Access to the Siren Investigate index was usually granted by the following lines in previous releases; these must be removed to use access control rules effectively as the configuration index will be managed exclusively by the kibiserver role:

'?kibi':
  '*':
    - KIBI_READWRITE
'?kibi':
  '*':
    - KIBI_READONLY

If there are users with read access to all indices (*), they will be able to search the Siren Investigate index as well; if you want to inhibit access to it, you should replace the wildcard with an explicit list of indices or a more restrictive index pattern.

License management

To grant a role the permission to upload an Siren Investigate license from the UI, ensure that the user has the cluster:admin/plugin/siren/license/* permission, for example:

sirenadmin:
  cluster:
    - SIREN_CLUSTER
    - 'cluster:admin/siren/connector/*'
    - 'cluster:admin/plugin/siren/license/*'
  ...

Monitoring

To grant a user the permission to use monitoring plugins and retrieve diagnostics information from the UI, you will need to add the CLUSTER_MONITOR and INDICES_MONITOR permissions to its role, for example:

# Permissions for an administrator
sirenadmin:
  cluster:
    ...
  indices:
    '*':
      '*':
        - KIBI_READONLY
        - INDICES_MONITOR
    '?kibi':
      '*':
        - KIBI_READWRITE
    'watcher':
      '*':
        - KIBI_READWRITE

JDBC datasources management

For information on how to setup Search Guard for JDBC datasources support see the JDBC datasources section after the upgrade.

marvel / X-Pack monitoring

If you were using Marvel and are migrating to X-Pack monitoring, the following role can be used in place of the previous sample marvel role:

# Permissions for an X-Pack monitoring agent.
monitoring:
  cluster:
    - CLUSTER_MONITOR
    - 'indices:admin/aliases'
    - 'indices:admin/template/get'
    - 'indices:admin/template/put'
    - 'cluster:admin/ingest/pipeline/get'
    - 'cluster:admin/ingest/pipeline/put'
    - 'indices:data/write/bulk'
  indices:
    '?marvel*':
      '*':
        - ALL
    '?monitoring*':
      '*':
        - ALL
Loading the updated configuration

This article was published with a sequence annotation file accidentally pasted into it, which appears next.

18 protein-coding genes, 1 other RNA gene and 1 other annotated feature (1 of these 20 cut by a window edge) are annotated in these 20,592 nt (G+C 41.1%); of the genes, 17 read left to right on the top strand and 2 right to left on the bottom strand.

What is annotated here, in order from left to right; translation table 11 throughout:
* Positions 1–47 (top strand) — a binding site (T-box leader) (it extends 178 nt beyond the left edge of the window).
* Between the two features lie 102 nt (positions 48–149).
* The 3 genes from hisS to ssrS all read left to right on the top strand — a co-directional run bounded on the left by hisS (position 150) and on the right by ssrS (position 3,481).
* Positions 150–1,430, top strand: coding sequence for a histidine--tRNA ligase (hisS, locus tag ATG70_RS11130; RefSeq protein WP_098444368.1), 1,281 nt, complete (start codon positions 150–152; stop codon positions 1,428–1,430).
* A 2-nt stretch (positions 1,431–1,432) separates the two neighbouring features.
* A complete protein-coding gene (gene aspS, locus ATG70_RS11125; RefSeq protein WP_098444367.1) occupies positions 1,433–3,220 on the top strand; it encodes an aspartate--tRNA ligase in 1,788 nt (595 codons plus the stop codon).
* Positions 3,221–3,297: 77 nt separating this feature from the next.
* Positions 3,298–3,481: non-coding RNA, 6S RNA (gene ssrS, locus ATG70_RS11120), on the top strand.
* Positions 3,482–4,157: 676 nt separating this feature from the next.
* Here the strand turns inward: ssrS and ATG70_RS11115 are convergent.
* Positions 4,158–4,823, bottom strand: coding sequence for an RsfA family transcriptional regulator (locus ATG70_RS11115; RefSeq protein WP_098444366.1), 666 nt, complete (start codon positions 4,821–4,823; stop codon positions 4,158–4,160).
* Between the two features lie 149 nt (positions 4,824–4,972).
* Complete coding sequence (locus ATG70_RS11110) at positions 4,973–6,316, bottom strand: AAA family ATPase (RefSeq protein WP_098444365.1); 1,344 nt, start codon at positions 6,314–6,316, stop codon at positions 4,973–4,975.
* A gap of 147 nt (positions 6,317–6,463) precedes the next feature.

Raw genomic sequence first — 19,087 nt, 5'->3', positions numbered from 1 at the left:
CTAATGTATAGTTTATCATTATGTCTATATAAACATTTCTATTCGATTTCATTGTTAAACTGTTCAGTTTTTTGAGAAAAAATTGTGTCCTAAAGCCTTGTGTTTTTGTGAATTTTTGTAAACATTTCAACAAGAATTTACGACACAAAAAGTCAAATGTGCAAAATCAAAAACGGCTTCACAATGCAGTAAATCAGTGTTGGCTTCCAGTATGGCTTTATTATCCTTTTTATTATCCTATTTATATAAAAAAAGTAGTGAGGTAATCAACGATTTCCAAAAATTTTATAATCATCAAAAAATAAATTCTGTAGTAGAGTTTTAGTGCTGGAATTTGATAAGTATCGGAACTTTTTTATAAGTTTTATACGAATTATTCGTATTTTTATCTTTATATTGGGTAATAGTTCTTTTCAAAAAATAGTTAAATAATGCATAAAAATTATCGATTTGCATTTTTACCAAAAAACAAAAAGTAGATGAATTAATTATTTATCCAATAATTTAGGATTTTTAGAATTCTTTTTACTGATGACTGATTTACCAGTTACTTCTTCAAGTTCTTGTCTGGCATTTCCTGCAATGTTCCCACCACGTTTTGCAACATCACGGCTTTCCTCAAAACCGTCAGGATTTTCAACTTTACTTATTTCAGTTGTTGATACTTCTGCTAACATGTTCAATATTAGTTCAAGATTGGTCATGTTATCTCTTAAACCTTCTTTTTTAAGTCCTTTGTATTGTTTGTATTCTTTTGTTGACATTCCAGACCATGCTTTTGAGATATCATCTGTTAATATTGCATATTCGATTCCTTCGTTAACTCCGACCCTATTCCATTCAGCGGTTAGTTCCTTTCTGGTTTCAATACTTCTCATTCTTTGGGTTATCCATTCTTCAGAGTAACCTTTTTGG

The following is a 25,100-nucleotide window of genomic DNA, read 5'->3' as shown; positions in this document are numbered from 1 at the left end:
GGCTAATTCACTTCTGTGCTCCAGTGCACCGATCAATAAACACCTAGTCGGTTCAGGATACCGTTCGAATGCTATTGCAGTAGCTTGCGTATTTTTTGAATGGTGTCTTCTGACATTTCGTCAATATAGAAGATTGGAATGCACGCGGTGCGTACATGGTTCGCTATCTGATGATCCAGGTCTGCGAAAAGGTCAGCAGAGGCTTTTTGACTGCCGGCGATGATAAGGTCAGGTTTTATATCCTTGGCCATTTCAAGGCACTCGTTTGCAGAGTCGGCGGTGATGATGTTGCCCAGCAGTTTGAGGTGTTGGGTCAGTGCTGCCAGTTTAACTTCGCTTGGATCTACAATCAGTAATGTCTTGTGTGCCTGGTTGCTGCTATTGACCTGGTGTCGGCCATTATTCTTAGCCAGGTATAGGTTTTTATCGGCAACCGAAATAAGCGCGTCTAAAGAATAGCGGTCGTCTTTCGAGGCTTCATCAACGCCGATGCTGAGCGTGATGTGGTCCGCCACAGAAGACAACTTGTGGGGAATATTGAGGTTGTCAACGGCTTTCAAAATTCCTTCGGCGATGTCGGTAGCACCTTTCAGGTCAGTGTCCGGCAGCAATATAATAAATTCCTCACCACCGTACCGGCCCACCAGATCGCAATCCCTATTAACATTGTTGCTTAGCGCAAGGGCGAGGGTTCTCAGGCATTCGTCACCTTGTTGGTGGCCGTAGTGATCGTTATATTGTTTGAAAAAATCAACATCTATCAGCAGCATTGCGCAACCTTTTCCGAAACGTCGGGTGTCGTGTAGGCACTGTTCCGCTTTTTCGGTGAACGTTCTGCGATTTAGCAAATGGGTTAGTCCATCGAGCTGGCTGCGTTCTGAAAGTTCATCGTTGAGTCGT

To load the modified configuration run sgadmin as follows:

$ bash /path/to/sgadmin.sh -ks CN\=sgadmin-keystore.jks -cd confignew -kspass password -ts truststore.jks -tspass password -icl -nhnv -h elasticsearch.local -p 9300
Search Guard Admin v5
Will connect to elasticsearch.local:9330 ... done
Contacting elasticsearch cluster 'elasticsearch' and wait for YELLOW clusterstate ...
Clustername: escluster
Clusterstate: YELLOW
Number of nodes: 1
Number of data nodes: 1
searchguard index already exists, so we do not need to create one.
Will update 'config' with confignew/sg_config.yml
   SUCC: Configuration for 'config' created or updated
Will update 'roles' with confignew/sg_roles.yml
   SUCC: Configuration for 'roles' created or updated
Will update 'rolesmapping' with confignew/sg_roles_mapping.yml
   SUCC: Configuration for 'rolesmapping' created or updated
Will update 'internalusers' with confignew/sg_internal_users.yml
   SUCC: Configuration for 'internalusers' created or updated
Will update 'actiongroups' with confignew/sg_action_groups.yml
   SUCC: Configuration for 'actiongroups' created or updated
Done with success

Arguments:

  • cd: the directory containing the modified Search Guard configuration.

  • ks: the path to the administrative keystore

  • kspass: the password of the administrative keystore.

  • ts: the path to the truststore.

  • tspass: the password of the truststore.

  • icl: ignore cluster name.

  • nhvv: do not verify cluster hostname.

  • h: Elasticsearch hostname.

  • p: Elasticsearch transport port.

Investigate upgrade

  1. Extract Siren Investigate 10.x to a new folder.

  2. Copy the config/kibi.yml file from the old installation to the config folder of the new installation.

  3. copy the data directory from your old installation to the new installation.

  4. copy the pki directory from your old installation to the new installation.

  5. Update the Search Guard configuration as described in the next section.

  6. Install the upgraded versions of third party plugins if applicable.

  7. Run the upgrade scripts:

    1. bin/investigate upgrade-config;

    2. bin/investigate upgrade.

  8. Start the new installation and ensure it is working as expected.

Certificates and keystores